Another amazing option for minimalist design, concrete brings a sleek look to any room.
However, it’s only realistic for ground-level units. Concrete provides a unique look but is notoriously difficult to install on any level of a building other than the first.
Tile and Stone
Tile is a popular choice for kitchen floors and can easily be implemented into a minimalist design. However, it’s incredibly hard to replace when it cracks. And the installation process is a pain, too. If you’d prefer something with an organic aesthetic, natural stone is a beautiful flooring option. With the type of rock, you can really tie your whole design together. The drawback to natural stone is its upfront cost. It isn’t the most affordable material at the start, but it is the least likely to get damaged over time. As long as you care for them, your stone-tiled floors could literally last you a lifetime.
The main issue, however, is the lack of noise absorption. And in a rental property, that can be a real problem.
6. Minimalist Visual Interest
Just because you are keeping it minimal doesn’t mean your kitchen has to be boring. You can still incorporate some visual interest into the space. There needs to be something for a renter’s eye to land on that will give them that oh wow feeling. Interesting elements can be the smallest things — from the curve of the sink faucet to your choice of lighting.
Textures are a fantastic way to add depth to your kitchen design. For example, you can add interest by incorporating a brick or tile backsplash to contrast the smooth surfaces of counters. It’s easy for something small to make a huge difference when it comes to minimalism.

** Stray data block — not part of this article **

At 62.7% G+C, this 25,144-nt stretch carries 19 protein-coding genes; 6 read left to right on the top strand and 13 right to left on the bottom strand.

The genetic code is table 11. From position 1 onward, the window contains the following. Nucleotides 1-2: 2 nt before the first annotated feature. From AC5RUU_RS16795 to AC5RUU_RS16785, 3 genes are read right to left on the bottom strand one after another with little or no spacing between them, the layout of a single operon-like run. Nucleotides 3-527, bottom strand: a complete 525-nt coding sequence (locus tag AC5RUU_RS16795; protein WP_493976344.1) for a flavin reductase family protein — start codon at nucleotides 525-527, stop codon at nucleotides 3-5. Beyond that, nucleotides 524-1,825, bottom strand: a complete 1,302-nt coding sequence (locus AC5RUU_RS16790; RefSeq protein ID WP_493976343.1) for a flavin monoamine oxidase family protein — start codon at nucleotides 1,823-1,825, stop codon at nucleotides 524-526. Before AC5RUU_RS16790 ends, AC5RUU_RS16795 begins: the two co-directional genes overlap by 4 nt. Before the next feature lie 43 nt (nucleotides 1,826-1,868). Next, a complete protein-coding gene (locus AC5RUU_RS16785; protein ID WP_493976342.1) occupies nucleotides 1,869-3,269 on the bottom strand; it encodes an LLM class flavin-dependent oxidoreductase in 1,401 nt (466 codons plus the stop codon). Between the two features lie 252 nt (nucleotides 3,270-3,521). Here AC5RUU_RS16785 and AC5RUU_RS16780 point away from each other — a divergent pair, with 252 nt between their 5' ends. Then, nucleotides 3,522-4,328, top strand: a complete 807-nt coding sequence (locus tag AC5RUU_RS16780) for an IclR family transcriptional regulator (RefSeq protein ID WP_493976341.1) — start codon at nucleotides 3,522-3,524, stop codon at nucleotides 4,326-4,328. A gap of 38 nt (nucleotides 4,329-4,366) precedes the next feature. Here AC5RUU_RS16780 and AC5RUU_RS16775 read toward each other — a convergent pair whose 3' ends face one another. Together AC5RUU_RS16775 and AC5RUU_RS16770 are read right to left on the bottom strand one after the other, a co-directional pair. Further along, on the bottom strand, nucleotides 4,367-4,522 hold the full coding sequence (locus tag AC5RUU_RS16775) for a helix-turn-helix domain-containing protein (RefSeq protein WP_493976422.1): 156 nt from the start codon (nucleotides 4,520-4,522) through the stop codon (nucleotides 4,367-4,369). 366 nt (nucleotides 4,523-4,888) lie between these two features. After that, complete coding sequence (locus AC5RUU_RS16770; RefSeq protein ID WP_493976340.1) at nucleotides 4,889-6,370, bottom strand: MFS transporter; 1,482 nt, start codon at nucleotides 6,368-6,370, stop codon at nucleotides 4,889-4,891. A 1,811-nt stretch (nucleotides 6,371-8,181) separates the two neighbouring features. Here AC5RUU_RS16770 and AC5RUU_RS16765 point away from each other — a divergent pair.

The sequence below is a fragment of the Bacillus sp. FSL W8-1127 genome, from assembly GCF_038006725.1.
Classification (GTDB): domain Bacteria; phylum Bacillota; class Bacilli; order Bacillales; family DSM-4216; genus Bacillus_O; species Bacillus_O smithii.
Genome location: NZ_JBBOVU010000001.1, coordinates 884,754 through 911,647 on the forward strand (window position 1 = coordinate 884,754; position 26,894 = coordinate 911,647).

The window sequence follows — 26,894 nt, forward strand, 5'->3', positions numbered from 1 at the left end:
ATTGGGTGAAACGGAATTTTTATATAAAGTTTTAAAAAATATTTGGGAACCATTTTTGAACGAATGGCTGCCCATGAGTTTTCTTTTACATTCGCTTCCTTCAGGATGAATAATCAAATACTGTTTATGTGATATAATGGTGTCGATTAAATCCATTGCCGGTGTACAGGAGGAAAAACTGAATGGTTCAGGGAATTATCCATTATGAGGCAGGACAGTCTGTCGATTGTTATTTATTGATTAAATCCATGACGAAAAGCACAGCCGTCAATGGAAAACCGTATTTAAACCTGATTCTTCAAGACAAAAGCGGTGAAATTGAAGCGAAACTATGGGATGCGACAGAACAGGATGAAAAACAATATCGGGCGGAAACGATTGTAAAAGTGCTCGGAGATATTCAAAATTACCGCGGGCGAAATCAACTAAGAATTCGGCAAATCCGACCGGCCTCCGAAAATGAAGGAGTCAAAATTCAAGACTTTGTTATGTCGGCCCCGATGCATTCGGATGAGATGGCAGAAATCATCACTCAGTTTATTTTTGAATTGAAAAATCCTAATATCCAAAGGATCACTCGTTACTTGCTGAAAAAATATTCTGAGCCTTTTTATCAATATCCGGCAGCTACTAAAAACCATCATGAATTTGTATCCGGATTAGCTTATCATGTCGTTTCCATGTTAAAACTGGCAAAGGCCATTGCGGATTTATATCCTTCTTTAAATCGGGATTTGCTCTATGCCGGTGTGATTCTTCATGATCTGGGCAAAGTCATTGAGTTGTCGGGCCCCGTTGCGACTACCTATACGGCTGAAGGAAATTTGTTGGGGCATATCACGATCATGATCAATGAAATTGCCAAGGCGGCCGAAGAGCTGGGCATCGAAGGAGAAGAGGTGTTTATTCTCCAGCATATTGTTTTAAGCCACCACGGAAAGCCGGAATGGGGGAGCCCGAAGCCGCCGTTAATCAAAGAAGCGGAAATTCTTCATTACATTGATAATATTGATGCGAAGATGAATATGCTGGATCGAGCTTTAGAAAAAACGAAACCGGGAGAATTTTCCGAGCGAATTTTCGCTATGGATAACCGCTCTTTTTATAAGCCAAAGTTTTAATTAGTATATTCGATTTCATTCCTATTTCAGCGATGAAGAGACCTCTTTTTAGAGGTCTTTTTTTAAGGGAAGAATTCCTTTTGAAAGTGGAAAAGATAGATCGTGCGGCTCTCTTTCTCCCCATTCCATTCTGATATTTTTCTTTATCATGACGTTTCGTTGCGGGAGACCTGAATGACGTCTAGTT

The refrigerator, oven, sink, and dishwasher are essentials in any kitchen. At the same time, however, they can easily overwhelm your carefully put together design. Stainless steel appliances fit well into a minimalist kitchen. They meld with the neutral color palette, unlike darker choices that might overwhelm the senses. It’s also worth the effort to fit appliances into the design, so they fall flush with other surfaces. If your refrigerator or stovetop is sticking out from the counter, it disrupts the clean lines you’ve worked so hard on. Keep it sharp so the eye can glide along surfaces without interruption.
You wouldn’t imagine minimalism takes so much thought, huh? Now that you know the ins and outs of designing a minimalist kitchen, you can start bringing a fresh new look into your property.
Your future tenants are going to be very impressed!
Very nice guide here, thank you for putting all the tips together! Enjoyed reading it and i think that most important step for me is picking the right colour and layout! It doesn’t matter how beautiful your tiles are or if lightning is bright enough (because if it isn’t – it’s easily fixable), because if it looks dull or has an unpleasant colour palette that burns your eye, or uncomfortable to operate and navigate in – everything else just doesn’t matter! I’d strongy agree on picking something neutral like white for your main colour and mixing it with something interesting but not oversaturated to created a nice Colour scheme!Colour scheme are, according to Wiki: “Color schemes are used to create style and appeal. Colors that create an aesthetic feeling when used together will commonly accompany each other in color schemes. A basic color scheme will use two colors that look appealing together.” Here’s a link to help you with navigation: https://en.wikipedia.org/wiki/Color_scheme Thanks and enjoy your time decorating!
Thanks for your feedback, kind words, and suggestions.